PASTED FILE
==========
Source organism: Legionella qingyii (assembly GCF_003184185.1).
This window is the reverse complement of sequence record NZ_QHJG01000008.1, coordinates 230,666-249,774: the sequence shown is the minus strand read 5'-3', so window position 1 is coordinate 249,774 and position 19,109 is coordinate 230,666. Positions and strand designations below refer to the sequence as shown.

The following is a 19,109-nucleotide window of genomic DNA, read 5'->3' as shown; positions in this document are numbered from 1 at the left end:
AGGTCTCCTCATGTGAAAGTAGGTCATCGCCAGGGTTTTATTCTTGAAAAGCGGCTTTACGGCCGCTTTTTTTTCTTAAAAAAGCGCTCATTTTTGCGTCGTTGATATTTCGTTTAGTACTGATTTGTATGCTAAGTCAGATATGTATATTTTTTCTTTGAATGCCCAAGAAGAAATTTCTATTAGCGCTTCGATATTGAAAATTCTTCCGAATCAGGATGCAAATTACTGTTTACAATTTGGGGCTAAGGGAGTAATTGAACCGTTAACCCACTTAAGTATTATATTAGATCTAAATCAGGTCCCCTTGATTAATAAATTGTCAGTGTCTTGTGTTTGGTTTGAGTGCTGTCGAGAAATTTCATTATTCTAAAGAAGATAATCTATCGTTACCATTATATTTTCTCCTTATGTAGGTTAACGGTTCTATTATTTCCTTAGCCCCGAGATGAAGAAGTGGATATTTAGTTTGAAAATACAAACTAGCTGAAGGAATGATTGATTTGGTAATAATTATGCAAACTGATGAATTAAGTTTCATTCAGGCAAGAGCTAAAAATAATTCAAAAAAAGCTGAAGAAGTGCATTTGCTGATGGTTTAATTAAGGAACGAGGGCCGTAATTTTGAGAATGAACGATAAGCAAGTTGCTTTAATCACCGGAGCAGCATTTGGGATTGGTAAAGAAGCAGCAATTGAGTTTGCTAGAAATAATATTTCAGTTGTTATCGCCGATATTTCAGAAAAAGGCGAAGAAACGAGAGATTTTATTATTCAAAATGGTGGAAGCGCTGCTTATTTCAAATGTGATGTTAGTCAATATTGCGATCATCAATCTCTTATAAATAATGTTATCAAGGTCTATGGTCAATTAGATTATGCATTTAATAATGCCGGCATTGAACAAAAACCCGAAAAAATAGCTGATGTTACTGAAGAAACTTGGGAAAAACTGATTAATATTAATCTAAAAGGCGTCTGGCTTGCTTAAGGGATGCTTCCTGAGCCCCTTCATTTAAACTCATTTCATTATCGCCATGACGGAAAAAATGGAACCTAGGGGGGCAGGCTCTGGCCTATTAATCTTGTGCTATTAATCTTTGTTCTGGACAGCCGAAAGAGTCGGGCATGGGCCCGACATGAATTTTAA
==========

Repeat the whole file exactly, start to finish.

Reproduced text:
Source organism: Legionella qingyii (assembly GCF_003184185.1).
This window is the reverse complement of sequence record NZ_QHJG01000008.1, coordinates 230,666-249,774: the sequence shown is the minus strand read 5'-3', so window position 1 is coordinate 249,774 and position 19,109 is coordinate 230,666. Positions and strand designations below refer to the sequence as shown.

The following is a 19,109-nucleotide window of genomic DNA, read 5'->3' as shown; positions in this document are numbered from 1 at the left end:
AGGTCTCCTCATGTGAAAGTAGGTCATCGCCAGGGTTTTATTCTTGAAAAGCGGCTTTACGGCCGCTTTTTTTTCTTAAAAAAGCGCTCATTTTTGCGTCGTTGATATTTCGTTTAGTACTGATTTGTATGCTAAGTCAGATATGTATATTTTTTCTTTGAATGCCCAAGAAGAAATTTCTATTAGCGCTTCGATATTGAAAATTCTTCCGAATCAGGATGCAAATTACTGTTTACAATTTGGGGCTAAGGGAGTAATTGAACCGTTAACCCACTTAAGTATTATATTAGATCTAAATCAGGTCCCCTTGATTAATAAATTGTCAGTGTCTTGTGTTTGGTTTGAGTGCTGTCGAGAAATTTCATTATTCTAAAGAAGATAATCTATCGTTACCATTATATTTTCTCCTTATGTAGGTTAACGGTTCTATTATTTCCTTAGCCCCGAGATGAAGAAGTGGATATTTAGTTTGAAAATACAAACTAGCTGAAGGAATGATTGATTTGGTAATAATTATGCAAACTGATGAATTAAGTTTCATTCAGGCAAGAGCTAAAAATAATTCAAAAAAAGCTGAAGAAGTGCATTTGCTGATGGTTTAATTAAGGAACGAGGGCCGTAATTTTGAGAATGAACGATAAGCAAGTTGCTTTAATCACCGGAGCAGCATTTGGGATTGGTAAAGAAGCAGCAATTGAGTTTGCTAGAAATAATATTTCAGTTGTTATCGCCGATATTTCAGAAAAAGGCGAAGAAACGAGAGATTTTATTATTCAAAATGGTGGAAGCGCTGCTTATTTCAAATGTGATGTTAGTCAATATTGCGATCATCAATCTCTTATAAATAATGTTATCAAGGTCTATGGTCAATTAGATTATGCATTTAATAATGCCGGCATTGAACAAAAACCCGAAAAAATAGCTGATGTTACTGAAGAAACTTGGGAAAAACTGATTAATATTAATCTAAAAGGCGTCTGGCTTGCTTAAGGGATGCTTCCTGAGCCCCTTCATTTAAACTCATTTCATTATCGCCATGACGGAAAAAATGGAACCTAGGGGGGCAGGCTCTGGCCTATTAATCTTGTGCTATTAATCTTTGTTCTGGACAGCCGAAAGAGTCGGGCATGGGCCCGACATGAATTTTAA